Baltic leaders meet U.S. Vice President Harris, stress unity

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Latvian President Egils Levits was in Munich, Germany February 18 where, on the sidelines of the annual security conference, he and other leaders from the Baltic states met United States Vice President Kamala Harris against the background of a rapidly deteriorating security situation in eastern Ukraine.

A readout of the meeting released by the White House said:

"Vice President Kamala Harris met today with President Egils Levits of Latvia, President Gitanas Nauseda of Lithuania, and Prime Minister Kaja Kallas of Estonia in Munich, Germany. This meeting was part of the Biden-Harris Administration’s extensive engagement with Allies on a unified approach to Russia’s aggressive actions. The leaders discussed their readiness for a swift Transatlantic response should Russia further invade Ukraine, including through adjustments to U.S. and NATO force posture, and implementation of financial sanctions and export controls.
"Vice President Harris emphasized that our commitment to Article 5 of the NATO Treaty is ironclad and that we stand united with our NATO Allies in opposing Russian aggression. The leaders also discussed efforts to strengthen NATO’s deterrence and collective defense."

At the start of the meeting, President Levits said: "I would like to say that the aggression of Russia — and this is a Russian case, not a Ukrainian case — aggression of Russia against Ukraine is not only against Ukraine, but also against Europe, against the democracy, against the West et al

"Because Russia is challenged by democracy, it is difficult for Russia to see that there could be a democratic Ukraine because it could have some repercussions in Russia.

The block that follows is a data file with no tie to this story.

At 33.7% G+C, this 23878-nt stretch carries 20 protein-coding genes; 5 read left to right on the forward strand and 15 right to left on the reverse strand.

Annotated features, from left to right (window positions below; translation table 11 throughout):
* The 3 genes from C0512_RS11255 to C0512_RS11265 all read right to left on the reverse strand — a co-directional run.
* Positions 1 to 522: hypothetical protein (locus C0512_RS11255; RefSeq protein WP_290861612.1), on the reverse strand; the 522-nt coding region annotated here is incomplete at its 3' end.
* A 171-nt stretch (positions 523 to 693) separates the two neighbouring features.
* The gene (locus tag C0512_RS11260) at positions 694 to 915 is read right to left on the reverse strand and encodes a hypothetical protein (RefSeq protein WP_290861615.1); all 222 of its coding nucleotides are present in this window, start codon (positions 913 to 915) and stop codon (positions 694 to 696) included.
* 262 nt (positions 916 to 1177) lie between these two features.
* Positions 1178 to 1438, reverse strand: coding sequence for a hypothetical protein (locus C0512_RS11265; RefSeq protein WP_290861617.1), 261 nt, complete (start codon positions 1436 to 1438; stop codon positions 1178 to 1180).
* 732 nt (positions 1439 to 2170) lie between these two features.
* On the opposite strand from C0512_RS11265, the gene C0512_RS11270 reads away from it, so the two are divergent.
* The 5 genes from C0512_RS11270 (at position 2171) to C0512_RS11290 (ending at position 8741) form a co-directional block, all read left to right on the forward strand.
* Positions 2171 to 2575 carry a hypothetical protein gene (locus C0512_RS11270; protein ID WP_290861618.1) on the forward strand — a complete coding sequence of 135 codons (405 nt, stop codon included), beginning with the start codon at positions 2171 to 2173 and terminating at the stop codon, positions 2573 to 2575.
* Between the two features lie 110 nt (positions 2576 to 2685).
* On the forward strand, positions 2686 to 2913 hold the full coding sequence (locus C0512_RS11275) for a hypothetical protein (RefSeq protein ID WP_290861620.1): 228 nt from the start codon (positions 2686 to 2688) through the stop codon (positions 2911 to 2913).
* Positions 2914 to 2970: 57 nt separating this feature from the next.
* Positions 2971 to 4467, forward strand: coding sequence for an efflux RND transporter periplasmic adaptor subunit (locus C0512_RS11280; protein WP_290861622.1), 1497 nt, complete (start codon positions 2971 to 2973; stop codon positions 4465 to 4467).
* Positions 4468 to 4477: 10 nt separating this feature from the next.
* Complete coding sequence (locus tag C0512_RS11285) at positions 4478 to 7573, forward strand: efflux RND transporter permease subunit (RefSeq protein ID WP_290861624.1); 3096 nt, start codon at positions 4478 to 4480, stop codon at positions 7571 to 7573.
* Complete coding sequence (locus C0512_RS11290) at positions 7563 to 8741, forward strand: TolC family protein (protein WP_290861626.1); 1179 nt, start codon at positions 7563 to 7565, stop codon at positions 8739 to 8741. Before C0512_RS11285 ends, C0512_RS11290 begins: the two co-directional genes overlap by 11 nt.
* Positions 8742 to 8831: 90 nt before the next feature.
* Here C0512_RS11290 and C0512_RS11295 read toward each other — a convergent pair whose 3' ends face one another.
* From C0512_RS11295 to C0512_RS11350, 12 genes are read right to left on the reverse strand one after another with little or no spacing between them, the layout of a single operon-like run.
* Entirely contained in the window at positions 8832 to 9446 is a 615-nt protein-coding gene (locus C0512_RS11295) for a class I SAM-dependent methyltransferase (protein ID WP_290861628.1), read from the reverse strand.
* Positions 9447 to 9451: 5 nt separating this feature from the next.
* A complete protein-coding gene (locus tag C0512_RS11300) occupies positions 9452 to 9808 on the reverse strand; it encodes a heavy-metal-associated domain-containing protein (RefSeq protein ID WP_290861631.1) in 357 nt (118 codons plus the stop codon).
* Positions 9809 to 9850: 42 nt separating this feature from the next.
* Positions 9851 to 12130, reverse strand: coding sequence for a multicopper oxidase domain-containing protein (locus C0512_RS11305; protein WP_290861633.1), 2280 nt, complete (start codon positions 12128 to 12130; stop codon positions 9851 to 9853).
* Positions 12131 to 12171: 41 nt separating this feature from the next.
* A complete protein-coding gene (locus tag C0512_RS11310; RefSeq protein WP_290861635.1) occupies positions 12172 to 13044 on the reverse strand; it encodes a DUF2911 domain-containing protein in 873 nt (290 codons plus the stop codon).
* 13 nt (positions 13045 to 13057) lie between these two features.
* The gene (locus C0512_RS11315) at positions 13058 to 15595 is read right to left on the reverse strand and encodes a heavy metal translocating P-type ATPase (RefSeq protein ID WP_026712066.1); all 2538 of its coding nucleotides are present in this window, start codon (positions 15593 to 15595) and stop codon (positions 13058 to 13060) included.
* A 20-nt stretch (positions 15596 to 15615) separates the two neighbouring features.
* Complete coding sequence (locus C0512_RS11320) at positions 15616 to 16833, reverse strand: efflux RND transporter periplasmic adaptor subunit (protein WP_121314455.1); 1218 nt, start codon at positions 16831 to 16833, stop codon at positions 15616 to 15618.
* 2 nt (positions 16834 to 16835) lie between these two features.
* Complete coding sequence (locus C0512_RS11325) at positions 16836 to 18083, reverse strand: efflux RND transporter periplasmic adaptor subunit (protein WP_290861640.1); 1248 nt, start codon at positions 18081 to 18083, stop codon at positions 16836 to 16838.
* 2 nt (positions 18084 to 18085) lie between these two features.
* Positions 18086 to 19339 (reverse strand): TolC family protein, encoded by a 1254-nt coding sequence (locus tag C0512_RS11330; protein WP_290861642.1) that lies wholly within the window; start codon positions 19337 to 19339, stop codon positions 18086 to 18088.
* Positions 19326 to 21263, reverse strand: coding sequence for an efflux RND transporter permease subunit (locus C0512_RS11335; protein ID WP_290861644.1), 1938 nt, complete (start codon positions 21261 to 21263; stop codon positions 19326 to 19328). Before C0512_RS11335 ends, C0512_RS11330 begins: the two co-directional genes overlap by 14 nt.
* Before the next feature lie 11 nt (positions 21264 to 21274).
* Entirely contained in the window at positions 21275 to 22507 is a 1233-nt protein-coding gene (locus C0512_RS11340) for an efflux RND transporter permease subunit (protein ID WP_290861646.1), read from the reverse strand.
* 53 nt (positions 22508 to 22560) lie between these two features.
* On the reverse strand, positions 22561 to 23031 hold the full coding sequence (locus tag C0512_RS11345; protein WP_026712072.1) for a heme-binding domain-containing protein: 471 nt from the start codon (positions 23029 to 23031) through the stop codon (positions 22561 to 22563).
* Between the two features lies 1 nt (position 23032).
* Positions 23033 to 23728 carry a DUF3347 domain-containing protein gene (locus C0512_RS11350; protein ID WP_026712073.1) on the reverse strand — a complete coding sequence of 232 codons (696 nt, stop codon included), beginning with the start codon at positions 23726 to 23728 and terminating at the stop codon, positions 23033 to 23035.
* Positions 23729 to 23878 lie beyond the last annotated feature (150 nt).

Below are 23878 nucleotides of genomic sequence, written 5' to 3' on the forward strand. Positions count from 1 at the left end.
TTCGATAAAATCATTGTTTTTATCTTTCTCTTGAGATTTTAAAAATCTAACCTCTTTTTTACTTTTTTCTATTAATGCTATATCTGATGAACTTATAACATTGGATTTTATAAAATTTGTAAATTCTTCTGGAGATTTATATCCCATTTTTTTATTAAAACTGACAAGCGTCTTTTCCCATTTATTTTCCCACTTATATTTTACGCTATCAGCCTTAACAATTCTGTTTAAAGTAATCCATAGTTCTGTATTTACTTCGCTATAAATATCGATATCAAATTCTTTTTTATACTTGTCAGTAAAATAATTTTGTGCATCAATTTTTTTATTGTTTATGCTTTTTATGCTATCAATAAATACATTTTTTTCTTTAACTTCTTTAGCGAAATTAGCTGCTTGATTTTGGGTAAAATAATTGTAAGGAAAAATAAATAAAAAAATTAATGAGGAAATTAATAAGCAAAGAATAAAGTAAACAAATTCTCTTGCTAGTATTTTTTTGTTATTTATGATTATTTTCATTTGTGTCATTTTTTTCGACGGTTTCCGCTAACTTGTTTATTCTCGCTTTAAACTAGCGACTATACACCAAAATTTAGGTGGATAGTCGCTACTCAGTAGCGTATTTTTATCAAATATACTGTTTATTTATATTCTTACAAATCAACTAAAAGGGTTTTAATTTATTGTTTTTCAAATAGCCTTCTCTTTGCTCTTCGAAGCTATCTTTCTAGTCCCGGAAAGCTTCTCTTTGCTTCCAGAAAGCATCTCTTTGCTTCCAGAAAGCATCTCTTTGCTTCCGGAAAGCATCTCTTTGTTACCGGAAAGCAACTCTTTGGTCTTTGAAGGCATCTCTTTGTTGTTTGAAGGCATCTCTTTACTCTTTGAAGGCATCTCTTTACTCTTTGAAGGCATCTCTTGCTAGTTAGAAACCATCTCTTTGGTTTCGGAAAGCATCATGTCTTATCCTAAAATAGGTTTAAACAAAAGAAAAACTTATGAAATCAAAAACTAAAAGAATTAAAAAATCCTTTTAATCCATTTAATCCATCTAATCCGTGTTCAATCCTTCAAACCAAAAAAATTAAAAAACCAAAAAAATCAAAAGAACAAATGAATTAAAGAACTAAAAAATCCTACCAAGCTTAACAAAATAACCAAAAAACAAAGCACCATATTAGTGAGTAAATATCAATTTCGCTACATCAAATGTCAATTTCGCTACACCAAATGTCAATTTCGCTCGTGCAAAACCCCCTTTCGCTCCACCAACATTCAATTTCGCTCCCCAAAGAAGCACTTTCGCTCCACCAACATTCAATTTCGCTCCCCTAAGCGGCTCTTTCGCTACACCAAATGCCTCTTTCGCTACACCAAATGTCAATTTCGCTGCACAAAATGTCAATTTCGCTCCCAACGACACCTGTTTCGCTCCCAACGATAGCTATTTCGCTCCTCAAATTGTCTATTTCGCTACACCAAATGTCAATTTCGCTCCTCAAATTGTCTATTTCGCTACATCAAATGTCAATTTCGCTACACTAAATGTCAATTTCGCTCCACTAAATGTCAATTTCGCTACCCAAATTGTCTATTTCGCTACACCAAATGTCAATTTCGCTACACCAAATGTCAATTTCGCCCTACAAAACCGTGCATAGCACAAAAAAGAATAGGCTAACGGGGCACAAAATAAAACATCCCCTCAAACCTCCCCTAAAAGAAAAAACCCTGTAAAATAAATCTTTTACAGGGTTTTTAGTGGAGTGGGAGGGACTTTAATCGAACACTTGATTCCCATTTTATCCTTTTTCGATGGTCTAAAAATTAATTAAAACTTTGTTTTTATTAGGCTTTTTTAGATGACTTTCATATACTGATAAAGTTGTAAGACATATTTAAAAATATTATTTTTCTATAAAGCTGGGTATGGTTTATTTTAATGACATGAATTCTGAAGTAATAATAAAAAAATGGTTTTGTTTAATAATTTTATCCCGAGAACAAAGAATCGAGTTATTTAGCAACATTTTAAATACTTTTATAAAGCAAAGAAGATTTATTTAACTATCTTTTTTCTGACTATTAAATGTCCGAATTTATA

I would say that our task is to avoid the hot phase of the confrontation.  And it is only possible if the answer of the West is united and very strong, and so that the cost-benefit calculation for Russia is negative and clearly negative.

"And what does this mean?  I think this answer is our response consists of four elements.  The first element is sanctions — very, very serious sanctions.  And President Biden said already to President Putin this already a few times.

"This is the second: military and economically and financial support of Ukraine so that Ukrainians can defend themselves.  Also, this is a second element — very important.

"The third element is the strengthening of the military defense capacity in the eastern flank, especially in Baltics, especially in Poland.  And the co- — bilateral cooperation with U.S. in this respect is already going on, but we should strengthen that.

"And the fourth element is a dialogue.  It’s a dialogue in order to keeps the channel for Russia open to go back to, I would say, normal international behavior. 

"So — and all the four elements together, this should be a very strong answer to Russia so that we can say that avoiding of the hot phase of confrontation depends from us — from the West, from NATO."

Despite Levits' hope that a "hot phase" in the confrontation between Ukraine and Russia could be avoided, Latvian Foreign Minister Edgars Rinkēvičs was meanwhile warning that events in Ukraine seemed to be getting hotter every minute with the launch of an apparent "false flag operation" by Russian forces looking to create a bogus pretext for invasion.


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